Thankful that the war was over, for those fortunate to have had their loved ones return it was a case of just carrying on as normal with what resources they had – each other.
Communities leaned on one another, surviving through a ‘barter system’, trading eggs for milk or fruit for vegetables, that sort of thing. Then there were those who had to carry on minus a father, husband, sibling or grandparent. You were considered privileged to have employment, no matter what it was. With the sole wage earner now gone, every-one banded together and made ends meet one way or another. However, one thing remained the same in many households regardless of whether or not they had suffered loss. The experience of war was never to be talked about.
Thankfully, these days people are far more open and comfortable talking about their experiences and, with a range of resources in terms of counselling and financial support, there is always someone either in person or at the other end of the line to offer their support and assistance.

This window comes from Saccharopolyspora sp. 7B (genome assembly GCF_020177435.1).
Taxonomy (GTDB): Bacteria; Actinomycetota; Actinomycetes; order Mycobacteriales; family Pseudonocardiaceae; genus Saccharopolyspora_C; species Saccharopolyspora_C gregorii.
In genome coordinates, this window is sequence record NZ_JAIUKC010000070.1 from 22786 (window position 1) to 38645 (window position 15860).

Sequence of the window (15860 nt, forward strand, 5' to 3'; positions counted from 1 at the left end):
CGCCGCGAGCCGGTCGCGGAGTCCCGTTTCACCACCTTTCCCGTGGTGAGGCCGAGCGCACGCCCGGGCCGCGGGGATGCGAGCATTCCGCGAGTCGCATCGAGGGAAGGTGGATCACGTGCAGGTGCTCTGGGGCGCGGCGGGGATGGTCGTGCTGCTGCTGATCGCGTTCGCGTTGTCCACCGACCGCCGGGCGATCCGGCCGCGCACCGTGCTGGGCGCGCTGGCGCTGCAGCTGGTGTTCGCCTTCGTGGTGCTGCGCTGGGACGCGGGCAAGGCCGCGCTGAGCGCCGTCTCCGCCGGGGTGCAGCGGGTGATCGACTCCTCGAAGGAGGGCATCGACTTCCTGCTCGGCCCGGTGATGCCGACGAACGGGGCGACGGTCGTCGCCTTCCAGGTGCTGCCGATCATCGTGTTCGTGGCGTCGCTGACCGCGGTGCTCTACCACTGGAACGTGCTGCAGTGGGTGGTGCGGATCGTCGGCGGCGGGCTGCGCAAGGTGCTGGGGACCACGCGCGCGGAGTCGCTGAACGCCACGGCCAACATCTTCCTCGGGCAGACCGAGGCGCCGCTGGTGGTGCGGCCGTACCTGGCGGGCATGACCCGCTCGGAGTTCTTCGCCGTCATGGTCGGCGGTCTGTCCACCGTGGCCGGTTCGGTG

It’s hard to imagine what families went through during the war, let alone the soldiers themselves.
Uncertainty, fear, resistance, fortitude, just a few words that come to mind but I’m probably nowhere near close to what they experienced. What I do know is that as the granddaughter of two World War II veterans and the daughter of a Vietnam veteran, I am beyond grateful to the service they and their comrades gave to our country, and I will be honoured to acknowledge them on Anzac Day on Sunday.
Thank you to our Pioneers at Murray Haven once again for sharing their amazing stories with me. I am so proud to have you back in The Bridge.
This article appeared in The Koondrook and Barham Bridge Newspaper, 22 April 2021.